The latest increase is alarming for Egyptian authorities as schools are scheduled to open their doors for face-to-face classes next week.
Egypt, the Arab world’s most populous country with 100 million people, has reported 291,585 cases including 16,836 fatalities from the pandemic. However, the actual numbers are believed to be much higher since health authorities have done limited testing.
WASHINGTON — The U.S. is doubling the fine for people who break the rule requiring masks on planes, trains and other forms of public transit to slow the spread of COVID-19, with President Joe Biden warning Thursday that violators should “be prepared to pay.”
First-time offenders would face a potential fine of $500 to $1,000 and second-time offenders could pay $1,000 to $3,000 under rules that the Transportation Security Administration said will go into effect Friday.
The fine currently starts at $250 and can go up to $1,500 for repeat offenders.
“If you break the rules, be prepared to pay,” Biden said as he announced the increase during a speech outlining federal vaccine requirements.
COLOMBO, Sri Lanka — Sri Lanka is extending a lockdown for another week as it struggles against a COVID-19 surge.
The COVID-19 committee chaired by President Gotabhaya Rajapaksa decided Friday to extend the lockdown that was to end Monday until Sept. 21, presidential spokesman Kingsly Rathnayaka said.
The lockdown was first imposed on Aug. 20. During that period, the government has allowed export-related factories to operate and for agriculture work to be done, in addition to essential services such as health, food distribution, communication and power.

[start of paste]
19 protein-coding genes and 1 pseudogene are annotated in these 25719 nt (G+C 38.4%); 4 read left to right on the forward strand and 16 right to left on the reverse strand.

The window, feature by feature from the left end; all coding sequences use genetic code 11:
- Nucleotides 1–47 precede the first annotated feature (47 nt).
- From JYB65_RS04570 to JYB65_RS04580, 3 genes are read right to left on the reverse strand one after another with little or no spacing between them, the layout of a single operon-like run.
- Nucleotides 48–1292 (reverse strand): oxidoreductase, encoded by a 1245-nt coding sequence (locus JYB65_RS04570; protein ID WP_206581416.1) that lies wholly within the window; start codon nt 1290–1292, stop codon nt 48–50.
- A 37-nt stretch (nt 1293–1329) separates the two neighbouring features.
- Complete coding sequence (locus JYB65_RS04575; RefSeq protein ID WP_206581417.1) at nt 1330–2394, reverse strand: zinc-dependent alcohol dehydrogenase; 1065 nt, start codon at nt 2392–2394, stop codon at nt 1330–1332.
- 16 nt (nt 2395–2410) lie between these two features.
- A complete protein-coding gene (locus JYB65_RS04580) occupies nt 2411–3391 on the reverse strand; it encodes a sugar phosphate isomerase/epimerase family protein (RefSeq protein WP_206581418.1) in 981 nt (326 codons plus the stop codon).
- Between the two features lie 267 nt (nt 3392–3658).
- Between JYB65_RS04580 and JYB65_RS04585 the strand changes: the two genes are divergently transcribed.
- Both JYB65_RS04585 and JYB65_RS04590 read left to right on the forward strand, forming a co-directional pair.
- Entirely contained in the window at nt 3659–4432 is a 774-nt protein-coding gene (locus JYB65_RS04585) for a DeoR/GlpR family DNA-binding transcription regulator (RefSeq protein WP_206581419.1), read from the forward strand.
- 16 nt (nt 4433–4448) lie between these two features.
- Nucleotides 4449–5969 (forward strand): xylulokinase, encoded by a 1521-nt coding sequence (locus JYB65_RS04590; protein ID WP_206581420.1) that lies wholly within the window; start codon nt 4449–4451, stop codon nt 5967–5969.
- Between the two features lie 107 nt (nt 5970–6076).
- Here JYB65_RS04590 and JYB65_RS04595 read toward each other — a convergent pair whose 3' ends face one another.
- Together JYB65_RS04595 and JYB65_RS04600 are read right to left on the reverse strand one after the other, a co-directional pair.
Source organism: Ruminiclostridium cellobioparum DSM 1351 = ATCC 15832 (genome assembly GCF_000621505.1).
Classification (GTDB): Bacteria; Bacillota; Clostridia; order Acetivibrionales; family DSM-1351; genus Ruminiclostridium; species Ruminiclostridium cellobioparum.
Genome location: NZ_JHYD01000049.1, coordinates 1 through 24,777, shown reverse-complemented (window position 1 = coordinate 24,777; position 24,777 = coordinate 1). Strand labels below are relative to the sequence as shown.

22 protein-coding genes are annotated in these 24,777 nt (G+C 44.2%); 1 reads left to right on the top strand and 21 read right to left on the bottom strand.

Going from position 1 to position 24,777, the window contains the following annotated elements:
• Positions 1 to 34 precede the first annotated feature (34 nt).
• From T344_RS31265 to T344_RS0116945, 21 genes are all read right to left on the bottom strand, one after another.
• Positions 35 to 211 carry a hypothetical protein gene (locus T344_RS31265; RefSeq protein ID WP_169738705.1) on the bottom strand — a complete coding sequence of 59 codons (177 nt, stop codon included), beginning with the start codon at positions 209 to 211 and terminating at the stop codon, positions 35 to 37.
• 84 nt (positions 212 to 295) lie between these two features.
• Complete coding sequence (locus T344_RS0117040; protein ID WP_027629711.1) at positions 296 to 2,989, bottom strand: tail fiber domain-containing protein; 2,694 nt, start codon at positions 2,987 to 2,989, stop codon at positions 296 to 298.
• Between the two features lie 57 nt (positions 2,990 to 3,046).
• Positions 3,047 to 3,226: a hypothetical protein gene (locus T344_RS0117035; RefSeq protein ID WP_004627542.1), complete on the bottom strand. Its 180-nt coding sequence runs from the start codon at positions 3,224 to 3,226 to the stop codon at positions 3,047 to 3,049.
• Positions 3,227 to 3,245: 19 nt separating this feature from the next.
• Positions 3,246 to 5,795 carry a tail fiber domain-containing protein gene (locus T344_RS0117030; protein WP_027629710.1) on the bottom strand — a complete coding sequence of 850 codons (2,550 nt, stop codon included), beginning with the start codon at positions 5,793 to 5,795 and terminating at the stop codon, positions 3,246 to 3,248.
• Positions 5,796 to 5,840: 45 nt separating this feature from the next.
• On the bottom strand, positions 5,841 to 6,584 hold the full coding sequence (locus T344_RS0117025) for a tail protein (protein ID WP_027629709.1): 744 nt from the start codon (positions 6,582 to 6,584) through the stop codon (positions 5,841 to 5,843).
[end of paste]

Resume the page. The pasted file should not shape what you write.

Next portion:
Doctors and trade unions have warned that hospitals and morgues have reached their maximum capacities during the ongoing surge caused by the delta variant of the coronavirus.
Sri Lanka has confirmed 474,870 cases and 10,689 deaths from the pandemic.
SANTA FE, N.M. — The New Mexico Department of Health says people who got a COVID-19 vaccine shot between Aug. 2-31 must sign up by 5 p.m. Friday if they want to claim the $100 incentive being offered to entice people to get inoculated.
New Mexico residents who got one of the two-shots of the Pfizer or Moderna COVID-19 vaccines or the one-shot Johnson & Johnson vaccine are eligible. To claim the money you must register at vaccineNM.org.
About 54% of residents ages 12 and older who are eligible have been vaccinated. The state has seen more than 239,000 COVID-19 cases and 4,585 deaths.
OLYMPIA, Wash. — Washington Gov. Jay Inslee announced Thursday that starting next week, the state’s indoor mask mandate will be expanded to include outdoor events with 500 or more attendees, regardless of vaccination status.
The new requirement — which takes effect Monday — comes days after a similar outdoor mask mandates took effect in the state’s two most populous counties, King and Pierce, due to rising COVID-19 cases.
An indoor mask mandate, regardless of vaccination status, has been in place in Washington since Aug. 23. Last month, Oregon was the first state to reinstitute a statewide mask requirement for outdoor public areas where people are close together.